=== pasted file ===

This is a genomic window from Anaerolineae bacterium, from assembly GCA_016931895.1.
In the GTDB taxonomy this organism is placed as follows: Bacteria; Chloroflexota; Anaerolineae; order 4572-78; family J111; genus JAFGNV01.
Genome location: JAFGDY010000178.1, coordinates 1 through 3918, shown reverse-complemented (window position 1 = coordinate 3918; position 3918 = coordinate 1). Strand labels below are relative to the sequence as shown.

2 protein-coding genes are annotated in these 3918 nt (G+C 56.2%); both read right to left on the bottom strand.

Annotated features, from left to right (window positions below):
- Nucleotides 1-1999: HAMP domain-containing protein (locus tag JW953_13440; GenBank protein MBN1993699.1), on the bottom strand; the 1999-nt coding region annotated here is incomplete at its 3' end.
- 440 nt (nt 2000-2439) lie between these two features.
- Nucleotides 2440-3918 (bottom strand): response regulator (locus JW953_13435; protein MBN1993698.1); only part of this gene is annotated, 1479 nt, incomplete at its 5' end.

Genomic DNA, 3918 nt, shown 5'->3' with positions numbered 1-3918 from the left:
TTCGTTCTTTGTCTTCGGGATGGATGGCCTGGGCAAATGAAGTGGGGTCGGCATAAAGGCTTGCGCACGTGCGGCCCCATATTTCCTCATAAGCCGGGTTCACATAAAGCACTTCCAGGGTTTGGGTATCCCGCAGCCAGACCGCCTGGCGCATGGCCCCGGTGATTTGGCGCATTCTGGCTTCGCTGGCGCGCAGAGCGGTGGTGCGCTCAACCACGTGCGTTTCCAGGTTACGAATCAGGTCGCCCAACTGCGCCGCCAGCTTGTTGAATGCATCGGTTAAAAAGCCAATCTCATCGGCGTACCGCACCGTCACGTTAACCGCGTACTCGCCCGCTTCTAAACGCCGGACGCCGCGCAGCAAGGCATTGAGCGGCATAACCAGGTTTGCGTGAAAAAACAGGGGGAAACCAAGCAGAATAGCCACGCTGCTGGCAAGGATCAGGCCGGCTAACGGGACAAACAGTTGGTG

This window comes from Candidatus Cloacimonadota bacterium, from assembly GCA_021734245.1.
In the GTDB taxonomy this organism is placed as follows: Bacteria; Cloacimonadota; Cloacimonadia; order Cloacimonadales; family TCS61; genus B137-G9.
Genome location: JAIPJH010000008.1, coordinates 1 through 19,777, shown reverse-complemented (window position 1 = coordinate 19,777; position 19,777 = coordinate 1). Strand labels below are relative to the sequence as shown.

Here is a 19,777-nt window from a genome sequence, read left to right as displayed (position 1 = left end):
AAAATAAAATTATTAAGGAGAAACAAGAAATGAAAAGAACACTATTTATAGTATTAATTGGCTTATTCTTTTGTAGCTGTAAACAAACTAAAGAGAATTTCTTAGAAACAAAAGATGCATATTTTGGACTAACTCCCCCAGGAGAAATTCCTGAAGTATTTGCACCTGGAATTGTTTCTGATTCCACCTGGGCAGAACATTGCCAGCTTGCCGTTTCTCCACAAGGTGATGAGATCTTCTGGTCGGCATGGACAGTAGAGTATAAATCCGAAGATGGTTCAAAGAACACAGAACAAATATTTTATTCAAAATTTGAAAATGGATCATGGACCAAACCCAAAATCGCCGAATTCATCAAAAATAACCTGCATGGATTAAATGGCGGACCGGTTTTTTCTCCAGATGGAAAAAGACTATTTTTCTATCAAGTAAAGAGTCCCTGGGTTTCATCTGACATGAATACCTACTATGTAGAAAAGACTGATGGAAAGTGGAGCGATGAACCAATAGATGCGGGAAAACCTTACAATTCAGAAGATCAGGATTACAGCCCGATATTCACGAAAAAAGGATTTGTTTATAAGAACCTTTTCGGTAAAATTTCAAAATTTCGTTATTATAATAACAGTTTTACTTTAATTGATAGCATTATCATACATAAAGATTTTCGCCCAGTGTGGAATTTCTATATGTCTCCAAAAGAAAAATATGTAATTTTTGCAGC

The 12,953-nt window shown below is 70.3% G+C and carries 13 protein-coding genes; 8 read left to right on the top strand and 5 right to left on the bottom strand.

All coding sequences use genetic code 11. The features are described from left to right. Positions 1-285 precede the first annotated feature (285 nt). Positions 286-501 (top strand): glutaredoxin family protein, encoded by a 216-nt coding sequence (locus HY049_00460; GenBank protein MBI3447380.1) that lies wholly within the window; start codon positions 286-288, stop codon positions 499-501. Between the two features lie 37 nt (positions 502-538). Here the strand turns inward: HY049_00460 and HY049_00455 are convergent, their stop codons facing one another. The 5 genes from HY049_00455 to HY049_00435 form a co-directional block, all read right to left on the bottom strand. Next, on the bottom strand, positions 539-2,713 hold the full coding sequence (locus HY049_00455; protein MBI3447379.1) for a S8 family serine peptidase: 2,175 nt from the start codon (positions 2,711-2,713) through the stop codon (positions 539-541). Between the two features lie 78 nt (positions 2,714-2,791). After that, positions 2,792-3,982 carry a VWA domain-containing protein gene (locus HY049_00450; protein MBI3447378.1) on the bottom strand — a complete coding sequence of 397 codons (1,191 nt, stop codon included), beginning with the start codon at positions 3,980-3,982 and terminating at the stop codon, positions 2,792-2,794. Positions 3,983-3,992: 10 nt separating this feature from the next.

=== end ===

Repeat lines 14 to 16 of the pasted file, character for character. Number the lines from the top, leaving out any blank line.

Here is a 19,777-nt window from a genome sequence, read left to right as displayed (position 1 = left end):
AAAATAAAATTATTAAGGAGAAACAAGAAATGAAAAGAACACTATTTATAGTATTAATTGGCTTATTCTTTTGTAGCTGTAAACAAACTAAAGAGAATTTCTTAGAAACAAAAGATGCATATTTTGGACTAACTCCCCCAGGAGAAATTCCTGAAGTATTTGCACCTGGAATTGTTTCTGATTCCACCTGGGCAGAACATTGCCAGCTTGCCGTTTCTCCACAAGGTGATGAGATCTTCTGGTCGGCATGGACAGTAGAGTATAAATCCGAAGATGGTTCAAAGAACACAGAACAAATATTTTATTCAAAATTTGAAAATGGATCATGGACCAAACCCAAAATCGCCGAATTCATCAAAAATAACCTGCATGGATTAAATGGCGGACCGGTTTTTTCTCCAGATGGAAAAAGACTATTTTTCTATCAAGTAAAGAGTCCCTGGGTTTCATCTGACATGAATACCTACTATGTAGAAAAGACTGATGGAAAGTGGAGCGATGAACCAATAGATGCGGGAAAACCTTACAATTCAGAAGATCAGGATTACAGCCCGATATTCACGAAAAAAGGATTTGTTTATAAGAACCTTTTCGGTAAAATTTCAAAATTTCGTTATTATAATAACAGTTTTACTTTAATTGATAGCATTATCATACATAAAGATTTTCGCCCAGTGTGGAATTTCTATATGTCTCCAAAAGAAAAATATGTAATTTTTGCAGC

The 12,953-nt window shown below is 70.3% G+C and carries 13 protein-coding genes; 8 read left to right on the top strand and 5 right to left on the bottom strand.